How To Capture And Stream Video Games From A Console
The rise of YouTube and other online video sites has allowed gamers to share their experiences as never before. While actually playing games is fun, it turns out that watching other people play can be a hoot, too. And it can be informative. Would a complex game like Kerbal Space Program be as popular as it is without YouTube channels devoted to explaining it? Probably not.
While the new community of gaming commenters and reviewers has flourished, it has hardly been inclusive. PC gamers can simply download an app to record their sessions, but console gamers have fewer options. Capturing gameplay is still possible, however, if you’re willing to spend a few bucks.
External Game Capture Boxes
In most cases the only way to capture gameplay from a console is to use an external game capture box. This is a small piece of recording hardware, like Roxio’s Game Capture HD Pro, which is connected to your console via HDMI or composite cables.
Game capture boxes, though they look simple, are actually a bit complex because their capabilities vary wildly. There are several specifications you must pay attention to, which I’ll list one by one.
First is capture resolution. Inexpensive boxes will generally manage just 720p or 1080i, and a few can only handle standard definition formats. You’ll want something that can at least manage full 720p (1280×720 resolution), and full 1080p (1920×1080) is ideal.
However, there’s more to quality than resolution. You should also look up the video capture box’s recording bit rate, which is the amount of video data it can record per second. Some boxes manage bitrates in the low teens, which can introduce some artifacts and blurring to an image. A high-end box like the Elgato Game Capture HD, meanwhile, can record 30 Mbps or more. Do keep in mind, however, that increasing bitrate increases the size of the output video file, so plan your storage situation accordingly.
While you’re looking at bit rate, also check format, as most boxes will record to just a few options (.mp4 seems to be the most common).
The last important specification to check is audio format. Some boxes only record stereo, while others can record 5.1 audio. Whether or not this is important will depend on your needs; gamers who just want to show off their kills in Call Of Duty may not care, but those who intend to do in-depth “Let’s Play” videos will probably want the best audio possible.
With specifications handled, there’s just one final piece of the puzzle to consider; managing your recordings. Most video capture boxes will need to be plugged into a PC via USB while you’re gaming, and will automatically record to your computer via bundled software. There are alternatives, however; the AverMedia Game Capture HD II, for example, can record to a connected hard drive, and recordings can then be edited without a PC via a built-in editing app.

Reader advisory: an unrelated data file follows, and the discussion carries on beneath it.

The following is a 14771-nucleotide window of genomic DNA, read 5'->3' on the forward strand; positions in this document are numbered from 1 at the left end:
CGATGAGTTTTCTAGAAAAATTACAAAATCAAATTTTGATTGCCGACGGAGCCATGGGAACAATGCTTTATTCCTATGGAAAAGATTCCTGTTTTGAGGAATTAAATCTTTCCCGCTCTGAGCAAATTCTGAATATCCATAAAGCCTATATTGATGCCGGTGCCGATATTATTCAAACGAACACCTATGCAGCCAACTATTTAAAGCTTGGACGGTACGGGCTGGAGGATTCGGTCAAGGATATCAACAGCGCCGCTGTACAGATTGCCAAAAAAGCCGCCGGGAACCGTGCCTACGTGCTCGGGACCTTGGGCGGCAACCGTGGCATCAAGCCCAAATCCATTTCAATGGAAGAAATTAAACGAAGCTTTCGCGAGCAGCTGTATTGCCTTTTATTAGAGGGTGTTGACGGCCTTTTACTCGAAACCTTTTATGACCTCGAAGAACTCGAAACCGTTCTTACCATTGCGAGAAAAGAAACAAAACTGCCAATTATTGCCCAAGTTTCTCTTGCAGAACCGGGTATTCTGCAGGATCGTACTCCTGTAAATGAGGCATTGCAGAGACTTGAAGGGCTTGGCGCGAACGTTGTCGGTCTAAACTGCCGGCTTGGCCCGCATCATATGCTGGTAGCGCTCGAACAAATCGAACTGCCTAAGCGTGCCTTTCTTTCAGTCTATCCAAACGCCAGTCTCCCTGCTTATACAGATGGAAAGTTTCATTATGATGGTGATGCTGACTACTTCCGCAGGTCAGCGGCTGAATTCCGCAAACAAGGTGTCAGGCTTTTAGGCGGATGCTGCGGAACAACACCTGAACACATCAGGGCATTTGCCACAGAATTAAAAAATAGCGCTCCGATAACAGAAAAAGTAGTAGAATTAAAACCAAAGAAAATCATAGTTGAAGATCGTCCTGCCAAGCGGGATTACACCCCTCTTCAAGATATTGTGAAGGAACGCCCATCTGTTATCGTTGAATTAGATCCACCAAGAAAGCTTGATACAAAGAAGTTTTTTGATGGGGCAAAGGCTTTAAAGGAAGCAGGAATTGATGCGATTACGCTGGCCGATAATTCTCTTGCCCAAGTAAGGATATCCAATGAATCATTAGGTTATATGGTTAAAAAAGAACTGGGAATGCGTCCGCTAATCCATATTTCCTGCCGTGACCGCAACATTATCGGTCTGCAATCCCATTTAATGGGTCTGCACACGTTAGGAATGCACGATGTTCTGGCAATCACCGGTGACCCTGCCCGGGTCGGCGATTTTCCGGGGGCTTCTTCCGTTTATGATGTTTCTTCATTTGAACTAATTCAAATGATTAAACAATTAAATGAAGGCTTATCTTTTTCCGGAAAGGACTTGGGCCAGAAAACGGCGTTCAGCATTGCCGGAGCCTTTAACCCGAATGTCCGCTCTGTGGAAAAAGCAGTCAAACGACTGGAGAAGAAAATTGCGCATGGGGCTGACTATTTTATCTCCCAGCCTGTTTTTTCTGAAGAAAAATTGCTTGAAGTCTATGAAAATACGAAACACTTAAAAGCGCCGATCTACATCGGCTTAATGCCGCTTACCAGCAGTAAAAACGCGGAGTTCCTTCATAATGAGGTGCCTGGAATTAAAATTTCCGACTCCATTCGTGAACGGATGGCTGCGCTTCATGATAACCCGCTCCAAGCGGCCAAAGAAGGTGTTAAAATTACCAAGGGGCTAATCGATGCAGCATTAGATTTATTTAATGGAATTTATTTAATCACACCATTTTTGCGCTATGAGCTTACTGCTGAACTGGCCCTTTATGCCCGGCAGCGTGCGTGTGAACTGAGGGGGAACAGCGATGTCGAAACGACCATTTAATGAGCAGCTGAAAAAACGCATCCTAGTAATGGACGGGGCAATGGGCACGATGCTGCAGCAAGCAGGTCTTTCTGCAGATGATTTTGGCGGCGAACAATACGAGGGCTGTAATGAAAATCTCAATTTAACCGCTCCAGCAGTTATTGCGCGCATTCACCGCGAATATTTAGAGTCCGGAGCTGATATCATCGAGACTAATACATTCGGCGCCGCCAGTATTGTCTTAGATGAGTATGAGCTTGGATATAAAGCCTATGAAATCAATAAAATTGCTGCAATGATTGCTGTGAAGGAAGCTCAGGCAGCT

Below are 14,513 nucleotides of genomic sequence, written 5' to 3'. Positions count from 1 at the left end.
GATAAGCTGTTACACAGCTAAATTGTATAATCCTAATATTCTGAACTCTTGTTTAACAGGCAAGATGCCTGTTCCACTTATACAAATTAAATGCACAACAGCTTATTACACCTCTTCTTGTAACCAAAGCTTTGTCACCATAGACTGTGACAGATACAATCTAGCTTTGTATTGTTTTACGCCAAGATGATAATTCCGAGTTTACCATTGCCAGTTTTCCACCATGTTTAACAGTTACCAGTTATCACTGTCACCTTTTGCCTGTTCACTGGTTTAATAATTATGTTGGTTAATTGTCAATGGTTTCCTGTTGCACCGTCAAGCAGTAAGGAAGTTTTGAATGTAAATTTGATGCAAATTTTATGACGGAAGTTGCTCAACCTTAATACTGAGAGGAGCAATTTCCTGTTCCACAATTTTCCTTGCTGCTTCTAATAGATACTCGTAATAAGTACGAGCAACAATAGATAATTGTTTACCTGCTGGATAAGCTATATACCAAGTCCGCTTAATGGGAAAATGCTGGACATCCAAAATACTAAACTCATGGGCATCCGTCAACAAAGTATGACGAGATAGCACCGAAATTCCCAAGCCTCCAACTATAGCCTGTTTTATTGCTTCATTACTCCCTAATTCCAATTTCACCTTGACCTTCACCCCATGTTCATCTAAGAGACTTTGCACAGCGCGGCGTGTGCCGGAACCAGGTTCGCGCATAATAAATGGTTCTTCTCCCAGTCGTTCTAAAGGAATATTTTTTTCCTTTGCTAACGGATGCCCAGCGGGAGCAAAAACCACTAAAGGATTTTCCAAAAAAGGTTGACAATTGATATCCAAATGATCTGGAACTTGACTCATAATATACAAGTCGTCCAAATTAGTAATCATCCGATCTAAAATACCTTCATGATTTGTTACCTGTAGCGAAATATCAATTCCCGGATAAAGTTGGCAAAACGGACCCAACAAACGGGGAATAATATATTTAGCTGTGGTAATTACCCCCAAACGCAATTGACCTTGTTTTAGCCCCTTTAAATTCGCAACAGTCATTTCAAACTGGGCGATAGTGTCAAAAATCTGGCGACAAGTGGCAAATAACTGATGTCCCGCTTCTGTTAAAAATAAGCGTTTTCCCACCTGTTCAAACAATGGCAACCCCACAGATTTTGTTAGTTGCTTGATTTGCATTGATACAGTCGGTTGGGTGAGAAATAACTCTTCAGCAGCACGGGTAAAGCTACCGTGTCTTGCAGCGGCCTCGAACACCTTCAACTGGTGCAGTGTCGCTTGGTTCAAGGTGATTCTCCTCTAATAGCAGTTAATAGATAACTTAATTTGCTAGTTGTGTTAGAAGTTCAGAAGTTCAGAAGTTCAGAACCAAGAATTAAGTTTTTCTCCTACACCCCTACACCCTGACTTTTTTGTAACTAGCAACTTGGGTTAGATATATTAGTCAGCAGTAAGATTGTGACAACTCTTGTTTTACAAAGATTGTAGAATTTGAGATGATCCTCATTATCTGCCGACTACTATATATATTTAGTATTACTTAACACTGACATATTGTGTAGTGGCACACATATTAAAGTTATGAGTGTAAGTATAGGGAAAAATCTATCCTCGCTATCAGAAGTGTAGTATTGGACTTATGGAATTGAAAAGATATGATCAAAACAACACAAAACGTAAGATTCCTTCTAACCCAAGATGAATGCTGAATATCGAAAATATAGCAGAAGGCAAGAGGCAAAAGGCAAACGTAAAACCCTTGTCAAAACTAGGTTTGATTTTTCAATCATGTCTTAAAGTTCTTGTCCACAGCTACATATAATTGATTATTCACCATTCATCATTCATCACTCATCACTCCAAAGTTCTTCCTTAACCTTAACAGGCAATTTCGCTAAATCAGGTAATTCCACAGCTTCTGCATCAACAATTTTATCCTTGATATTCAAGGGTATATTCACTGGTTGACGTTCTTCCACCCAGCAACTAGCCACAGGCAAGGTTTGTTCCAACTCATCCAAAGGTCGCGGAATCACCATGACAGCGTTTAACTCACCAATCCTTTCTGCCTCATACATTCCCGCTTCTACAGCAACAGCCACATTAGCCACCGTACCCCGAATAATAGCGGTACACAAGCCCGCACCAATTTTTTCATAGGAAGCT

Internal Game Capture (With Next-Gen Consoles)
While external game capture boxes work with all consoles, the next-gen consoles will provide an alternative; Twitch.TV support.
Twitch.TV, or just Twitch for short, is a streaming video website that targets gamers exclusively. The site has always worked closely with game developers and now, with the latest consoles, it is also working closely with hardware manufacturers. Both the Xbox One and PlayStation 4 will support the service.
What this means is that players will be able to send video directly to Twitch using share functionality found in the Xbox One and PlayStation 4. The exact quality of the video, in terms of resolution, frame rate and bit rate, is not known at publishing time, but the convenience of this feature will no doubt make it popular with those who do live streams of console games.
So far, both console manufacturers and Twitch haven’t said anything about whether the app will allow for recording. But even if it does not (which actually seems likely, given the size of HD video files) users can simply capture their own live stream on a computer for later use using any PC video capture utility, and Twitch offers archiving of its own.
This is great news for those who want to record from next-generation consoles, as it will reduce the cost of recording and make live streams easier to operate. Unfortunately, it does not appear that there are any plans to extend this support to older consoles, which lack the multi-tasking capability the Twitch app requires.
Capturing video from a console isn’t particularly hard. Just plug it in to the capture box, then plug your TV and computer (if necessary) for recording. That’s all there is to it. The hard part is being entertaining enough to get YouTubers and Twitch viewers to watch you, and I’m afraid I can’t help you with that!